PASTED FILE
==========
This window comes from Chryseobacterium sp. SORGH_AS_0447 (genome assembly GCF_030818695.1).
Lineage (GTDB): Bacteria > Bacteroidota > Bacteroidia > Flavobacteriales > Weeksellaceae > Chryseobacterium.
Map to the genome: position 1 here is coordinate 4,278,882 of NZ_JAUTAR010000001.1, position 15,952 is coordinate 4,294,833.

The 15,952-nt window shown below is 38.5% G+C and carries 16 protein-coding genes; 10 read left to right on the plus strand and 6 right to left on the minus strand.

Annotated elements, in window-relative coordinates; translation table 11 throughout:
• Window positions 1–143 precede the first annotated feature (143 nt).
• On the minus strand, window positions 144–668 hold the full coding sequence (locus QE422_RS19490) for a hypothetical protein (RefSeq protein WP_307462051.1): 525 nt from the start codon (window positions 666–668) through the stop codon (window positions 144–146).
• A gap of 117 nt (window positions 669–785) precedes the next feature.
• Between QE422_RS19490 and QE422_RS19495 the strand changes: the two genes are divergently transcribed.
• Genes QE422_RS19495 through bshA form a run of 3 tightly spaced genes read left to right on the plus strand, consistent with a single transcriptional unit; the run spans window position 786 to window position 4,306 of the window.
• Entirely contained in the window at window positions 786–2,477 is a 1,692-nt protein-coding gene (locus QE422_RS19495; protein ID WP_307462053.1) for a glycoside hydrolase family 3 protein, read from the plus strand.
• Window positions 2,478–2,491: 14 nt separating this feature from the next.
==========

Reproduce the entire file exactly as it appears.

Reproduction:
This window comes from Chryseobacterium sp. SORGH_AS_0447 (genome assembly GCF_030818695.1).
Lineage (GTDB): Bacteria > Bacteroidota > Bacteroidia > Flavobacteriales > Weeksellaceae > Chryseobacterium.
Map to the genome: position 1 here is coordinate 4,278,882 of NZ_JAUTAR010000001.1, position 15,952 is coordinate 4,294,833.

The 15,952-nt window shown below is 38.5% G+C and carries 16 protein-coding genes; 10 read left to right on the plus strand and 6 right to left on the minus strand.

Annotated elements, in window-relative coordinates; translation table 11 throughout:
• Window positions 1–143 precede the first annotated feature (143 nt).
• On the minus strand, window positions 144–668 hold the full coding sequence (locus QE422_RS19490) for a hypothetical protein (RefSeq protein WP_307462051.1): 525 nt from the start codon (window positions 666–668) through the stop codon (window positions 144–146).
• A gap of 117 nt (window positions 669–785) precedes the next feature.
• Between QE422_RS19490 and QE422_RS19495 the strand changes: the two genes are divergently transcribed.
• Genes QE422_RS19495 through bshA form a run of 3 tightly spaced genes read left to right on the plus strand, consistent with a single transcriptional unit; the run spans window position 786 to window position 4,306 of the window.
• Entirely contained in the window at window positions 786–2,477 is a 1,692-nt protein-coding gene (locus QE422_RS19495; protein ID WP_307462053.1) for a glycoside hydrolase family 3 protein, read from the plus strand.
• Window positions 2,478–2,491: 14 nt separating this feature from the next.